The Ashgate Research Companion to Regionalisms
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EU studies increasingly recognize the salience of new regional insights. Hence, this collection of original essays provides a broad overview of regionalism, together with detailed analyses on the construction, activities, and implications of both established and emerging examples of formal political and economic organizations as well as informal regional entities and networks. Aimed at scholars and students interested in the continuing growth of regionalism, The Ashgate Research Companion to Regionalisms is a key resource to understanding the major debates in the field.
Organized into three main sections, this volume deals with a wide range of issues covering the following important research areas:
- Section one covers theoretical and methodological approaches to the study of established and formal regionalism, emerging and informal regionalism, inter-regionalism, and levels of regionalism.
- Section two provides detailed case-studies of established and formal regionalisms: EU, NAFTA, ASEAN, SAARC, OAS, MERCOSUR, AU, ECOWAS, and SADC.
- Section three offers case-studies that investigate emerging and informal regionalisms in Oceania, the Arab League, BRICSAM, and the Commonwealth(s) as well as thought-provoking chapters on micro-regional processes evident in spatial development initiatives, transnational gangs, transfrontier conservation areas, and the migration-conflict nexus in natural resource sectors.
With the study of regionalism becoming an increasingly important part of politics, international relations, development, and global studies courses, this comprehensive volume is a valuable addition for classroom use.
Contents: Part I: Introduction and overview: the study of new regionalisms at the start of the second decade of the 21st century, Timothy M. Shaw, J. Andrew Grant and Scarlett Cornelissen; Comparing regionalisms: methodological aspects and considerations, Philippe De Lombaerde; Formal and informal regionalism, Frederick Söderbaum; The rise of interregionalisms: the case of the European Union's relations with East Asia, Bart Gaens. Part II: The European Union: a new form of governance, Alberta Sbragia; Regionalism in flux: politics, economics and security in the North American region, Laura Macdonald; Norms, identity and divergent paths toward regional order in South and Southeast Asia: ASEAN and SAARC in comparative perspective, Charan Rainford; China and economic regionalism in East Asia, Kevin G. Cai; Hemispheric regionalism in the Americas, Gordon Mace and Dominic Migneault; The changing context of regionalism and regionalisation in the Americas: Mercosur and beyond, Marc Schelhase; The evolution of the African Union Commission and Africrats: drivers of African regionalisms, Thomas Kwasi Tieku; The 'new' ECOWAS: implications for the study of regional integration, Okechukwu C. Iheduru; Regional organisation, regional arena: the SADC in Southern Africa, Ulrike Lorenz and Scarlett Cornelissen. Part III: Oceania: a critical regionalism challenging the foreign definition of Pacific identities in pursuit of decolonized destinies, Kate Stone; Middle East Regionalisms: can an institution bridge geo-culture to geo-economics?, Bahgat Korany; Beyond geography: BRIC/SAM and the new contours of regionalism, Agata Antkiewicz and Andrew F. Cooper; Commonwealths and regionalisms in the first quarter of the 21st century, Timothy M. Shaw; Spatial development initiatives: two case studies from Southern Africa, Ian C. Taylor; The transnational gang: challenging the conventional narrative, Robert Muggah; Transfrontier conservation and the spaces of regionalisms, Maano Ramutsindela; New regionalisms, micro-regionalisms, and the migration-conflict nexus: evidence from natural resource sectors in West Africa, J. Andrew Grant, Matthew I. Mitchell and Frank K. Nyame; Index of Purcell's works; Index.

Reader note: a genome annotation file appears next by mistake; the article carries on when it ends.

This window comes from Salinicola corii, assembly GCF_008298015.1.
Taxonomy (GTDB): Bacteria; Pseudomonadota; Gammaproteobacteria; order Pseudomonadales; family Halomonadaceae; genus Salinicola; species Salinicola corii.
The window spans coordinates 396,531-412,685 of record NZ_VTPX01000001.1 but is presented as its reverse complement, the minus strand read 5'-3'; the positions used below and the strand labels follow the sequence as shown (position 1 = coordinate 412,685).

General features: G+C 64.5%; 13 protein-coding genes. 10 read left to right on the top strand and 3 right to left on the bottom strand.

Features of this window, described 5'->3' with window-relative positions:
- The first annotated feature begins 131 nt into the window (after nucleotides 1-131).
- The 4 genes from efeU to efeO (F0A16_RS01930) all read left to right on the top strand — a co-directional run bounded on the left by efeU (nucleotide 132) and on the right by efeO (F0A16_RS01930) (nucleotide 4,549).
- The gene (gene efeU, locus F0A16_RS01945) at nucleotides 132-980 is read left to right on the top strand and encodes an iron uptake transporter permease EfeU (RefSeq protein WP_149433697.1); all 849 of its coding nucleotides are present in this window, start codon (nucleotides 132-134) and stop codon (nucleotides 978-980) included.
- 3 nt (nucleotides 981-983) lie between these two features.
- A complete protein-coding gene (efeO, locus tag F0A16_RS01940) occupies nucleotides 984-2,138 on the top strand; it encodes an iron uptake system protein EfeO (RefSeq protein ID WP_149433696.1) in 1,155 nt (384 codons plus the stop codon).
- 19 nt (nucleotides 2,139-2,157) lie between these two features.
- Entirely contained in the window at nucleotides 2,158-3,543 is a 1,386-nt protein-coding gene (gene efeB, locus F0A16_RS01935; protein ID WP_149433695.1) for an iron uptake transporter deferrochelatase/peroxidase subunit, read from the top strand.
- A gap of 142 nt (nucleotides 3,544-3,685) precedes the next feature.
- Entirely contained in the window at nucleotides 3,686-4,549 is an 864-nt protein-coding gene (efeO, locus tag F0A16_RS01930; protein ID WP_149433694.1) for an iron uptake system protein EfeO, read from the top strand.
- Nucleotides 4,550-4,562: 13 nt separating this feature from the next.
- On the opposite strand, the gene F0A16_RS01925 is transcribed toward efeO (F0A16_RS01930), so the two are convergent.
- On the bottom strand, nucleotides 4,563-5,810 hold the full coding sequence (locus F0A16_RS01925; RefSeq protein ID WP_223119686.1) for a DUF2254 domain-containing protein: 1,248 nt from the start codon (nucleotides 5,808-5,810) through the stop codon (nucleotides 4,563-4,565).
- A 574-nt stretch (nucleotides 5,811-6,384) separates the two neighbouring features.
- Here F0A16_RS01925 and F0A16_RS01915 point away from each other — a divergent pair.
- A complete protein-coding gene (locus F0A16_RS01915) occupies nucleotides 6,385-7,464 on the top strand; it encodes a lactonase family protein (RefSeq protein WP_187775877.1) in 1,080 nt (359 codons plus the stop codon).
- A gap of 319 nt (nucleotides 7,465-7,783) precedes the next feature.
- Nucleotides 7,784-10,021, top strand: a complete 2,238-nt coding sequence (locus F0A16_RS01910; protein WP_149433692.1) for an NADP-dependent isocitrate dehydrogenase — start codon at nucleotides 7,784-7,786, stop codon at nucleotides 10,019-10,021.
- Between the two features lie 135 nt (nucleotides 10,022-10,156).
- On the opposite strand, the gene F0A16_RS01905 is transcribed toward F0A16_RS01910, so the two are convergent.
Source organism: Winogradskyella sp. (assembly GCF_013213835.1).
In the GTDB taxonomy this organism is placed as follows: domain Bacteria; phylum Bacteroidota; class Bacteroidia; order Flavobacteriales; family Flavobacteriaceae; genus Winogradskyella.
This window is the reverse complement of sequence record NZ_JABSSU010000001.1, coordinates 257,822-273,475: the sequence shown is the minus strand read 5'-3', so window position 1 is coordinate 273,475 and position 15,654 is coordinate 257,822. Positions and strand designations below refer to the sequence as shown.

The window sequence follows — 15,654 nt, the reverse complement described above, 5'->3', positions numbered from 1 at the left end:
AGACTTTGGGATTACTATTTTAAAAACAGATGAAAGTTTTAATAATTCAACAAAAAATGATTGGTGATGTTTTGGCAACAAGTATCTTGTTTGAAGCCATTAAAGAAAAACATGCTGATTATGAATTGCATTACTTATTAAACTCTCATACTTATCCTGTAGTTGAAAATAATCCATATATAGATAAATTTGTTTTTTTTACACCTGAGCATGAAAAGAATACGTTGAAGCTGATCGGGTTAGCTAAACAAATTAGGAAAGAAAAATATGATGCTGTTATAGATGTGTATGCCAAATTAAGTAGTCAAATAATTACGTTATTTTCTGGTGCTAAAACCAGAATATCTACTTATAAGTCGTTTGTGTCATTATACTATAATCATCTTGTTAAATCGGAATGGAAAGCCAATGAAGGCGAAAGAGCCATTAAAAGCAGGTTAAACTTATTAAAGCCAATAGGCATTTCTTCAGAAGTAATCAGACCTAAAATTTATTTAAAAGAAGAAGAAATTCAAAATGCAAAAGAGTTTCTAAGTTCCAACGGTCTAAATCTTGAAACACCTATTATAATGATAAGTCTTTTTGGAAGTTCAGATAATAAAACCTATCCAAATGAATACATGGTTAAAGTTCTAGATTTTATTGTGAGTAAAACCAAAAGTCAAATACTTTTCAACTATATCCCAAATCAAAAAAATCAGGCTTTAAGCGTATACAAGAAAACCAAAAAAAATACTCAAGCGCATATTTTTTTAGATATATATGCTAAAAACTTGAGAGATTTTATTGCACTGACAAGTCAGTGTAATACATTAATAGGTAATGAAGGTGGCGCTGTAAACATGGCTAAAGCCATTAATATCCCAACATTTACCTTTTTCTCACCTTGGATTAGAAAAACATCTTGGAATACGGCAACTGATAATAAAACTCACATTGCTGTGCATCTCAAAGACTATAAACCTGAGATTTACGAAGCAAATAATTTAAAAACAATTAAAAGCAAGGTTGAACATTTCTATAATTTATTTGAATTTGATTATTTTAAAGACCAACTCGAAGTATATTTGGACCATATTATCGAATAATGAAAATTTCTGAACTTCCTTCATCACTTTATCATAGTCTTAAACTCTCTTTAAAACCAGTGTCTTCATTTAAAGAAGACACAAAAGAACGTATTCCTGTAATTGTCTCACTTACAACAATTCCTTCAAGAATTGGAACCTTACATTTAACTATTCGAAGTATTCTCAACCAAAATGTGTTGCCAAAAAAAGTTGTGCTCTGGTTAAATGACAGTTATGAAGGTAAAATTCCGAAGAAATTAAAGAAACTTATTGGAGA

About the Editor: Timothy M. Shaw, University of Massachusetts, Boston, USA, J. Andrew Grant, Queen's University, Canada and Scarlett Cornelissen, Stellenbosch University, South Africa
Reviews: 'This insightful collection brings new perspectives and insights from a rich selection of non-mainstream cases. It ensures that future debates will be pluralistic, challenging and dynamic. A very welcome addition to the field.'
Alex Warleigh-Lack, University of Surrey, UK and UNU-CRIS, Bruges, Belgium
'This book uncovers new dimensions of regionalism, its formal as well as informal nature, state and non-state processes as well as emerging regional entities. Because it is a detailed exploration of how regions are central to our understanding of world politics, it will be of interest to all those engaged in global governance debates.'
Diana Tussie, Latin American Trade Network and Latin American School of Social Sciences, Argentine campus
'The variety of the regions covered in this volume together with the interdisciplinarity of the different contributions makes this research companion a particularly welcome addition to the literature on regionalism. The innovative approaches to both formal and informal region-building as well as overlooked aspects of regionalism will be of great interest to anyone interested in this field of study.'
Emmanuel Fanta, UNU-CRIS, Bruges and Université Libre de Bruxelles (ULB), Belgium
'…unique, rich and ground breaking in its comprehensive global coverage of varieties of "new" and "old" regionalisms from diverse analytical perspectives that move the analysis to a higher level of interrogation of both formal and informal processes of regionalization. This Companion is a major contribution to theory building, and an excellent data bank, for those seeking nuanced, regionally contextualized analysis of the dynamics in both ''old" and "new" regionalisation projects.'
Maria Nzomo, Institute of Diplomacy & International Studies, University of Nairobi, Kenya